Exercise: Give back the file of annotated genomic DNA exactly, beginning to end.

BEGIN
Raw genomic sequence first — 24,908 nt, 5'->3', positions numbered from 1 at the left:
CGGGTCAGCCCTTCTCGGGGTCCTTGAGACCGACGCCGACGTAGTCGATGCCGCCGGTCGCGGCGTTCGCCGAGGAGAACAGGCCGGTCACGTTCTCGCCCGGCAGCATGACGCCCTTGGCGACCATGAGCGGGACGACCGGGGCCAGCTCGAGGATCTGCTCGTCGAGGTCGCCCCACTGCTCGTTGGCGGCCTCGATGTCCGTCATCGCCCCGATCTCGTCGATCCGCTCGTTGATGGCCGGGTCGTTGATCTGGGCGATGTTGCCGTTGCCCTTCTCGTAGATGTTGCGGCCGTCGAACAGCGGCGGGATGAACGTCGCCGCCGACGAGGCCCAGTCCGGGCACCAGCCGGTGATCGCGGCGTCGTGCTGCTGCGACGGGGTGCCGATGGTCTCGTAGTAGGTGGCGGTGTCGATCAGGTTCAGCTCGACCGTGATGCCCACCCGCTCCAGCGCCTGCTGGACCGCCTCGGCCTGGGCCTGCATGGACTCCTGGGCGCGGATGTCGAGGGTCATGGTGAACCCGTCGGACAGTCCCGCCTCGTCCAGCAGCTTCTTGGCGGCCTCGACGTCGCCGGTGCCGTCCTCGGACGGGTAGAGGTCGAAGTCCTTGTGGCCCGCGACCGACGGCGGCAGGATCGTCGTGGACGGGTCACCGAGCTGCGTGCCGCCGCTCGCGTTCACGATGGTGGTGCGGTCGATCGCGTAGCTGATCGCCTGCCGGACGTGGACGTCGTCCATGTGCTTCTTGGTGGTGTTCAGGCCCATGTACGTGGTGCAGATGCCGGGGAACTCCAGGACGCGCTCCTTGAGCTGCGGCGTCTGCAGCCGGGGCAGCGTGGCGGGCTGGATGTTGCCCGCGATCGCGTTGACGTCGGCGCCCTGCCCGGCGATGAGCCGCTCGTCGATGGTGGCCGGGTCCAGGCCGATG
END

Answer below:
Raw genomic sequence first — 24,908 nt, 5'->3', positions numbered from 1 at the left:
CGGGTCAGCCCTTCTCGGGGTCCTTGAGACCGACGCCGACGTAGTCGATGCCGCCGGTCGCGGCGTTCGCCGAGGAGAACAGGCCGGTCACGTTCTCGCCCGGCAGCATGACGCCCTTGGCGACCATGAGCGGGACGACCGGGGCCAGCTCGAGGATCTGCTCGTCGAGGTCGCCCCACTGCTCGTTGGCGGCCTCGATGTCCGTCATCGCCCCGATCTCGTCGATCCGCTCGTTGATGGCCGGGTCGTTGATCTGGGCGATGTTGCCGTTGCCCTTCTCGTAGATGTTGCGGCCGTCGAACAGCGGCGGGATGAACGTCGCCGCCGACGAGGCCCAGTCCGGGCACCAGCCGGTGATCGCGGCGTCGTGCTGCTGCGACGGGGTGCCGATGGTCTCGTAGTAGGTGGCGGTGTCGATCAGGTTCAGCTCGACCGTGATGCCCACCCGCTCCAGCGCCTGCTGGACCGCCTCGGCCTGGGCCTGCATGGACTCCTGGGCGCGGATGTCGAGGGTCATGGTGAACCCGTCGGACAGTCCCGCCTCGTCCAGCAGCTTCTTGGCGGCCTCGACGTCGCCGGTGCCGTCCTCGGACGGGTAGAGGTCGAAGTCCTTGTGGCCCGCGACCGACGGCGGCAGGATCGTCGTGGACGGGTCACCGAGCTGCGTGCCGCCGCTCGCGTTCACGATGGTGGTGCGGTCGATCGCGTAGCTGATCGCCTGCCGGACGTGGACGTCGTCCATGTGCTTCTTGGTGGTGTTCAGGCCCATGTACGTGGTGCAGATGCCGGGGAACTCCAGGACGCGCTCCTTGAGCTGCGGCGTCTGCAGCCGGGGCAGCGTGGCGGGCTGGATGTTGCCCGCGATCGCGTTGACGTCGGCGCCCTGCCCGGCGATGAGCCGCTCGTCGATGGTGGCCGGGTCCAGGCCGATG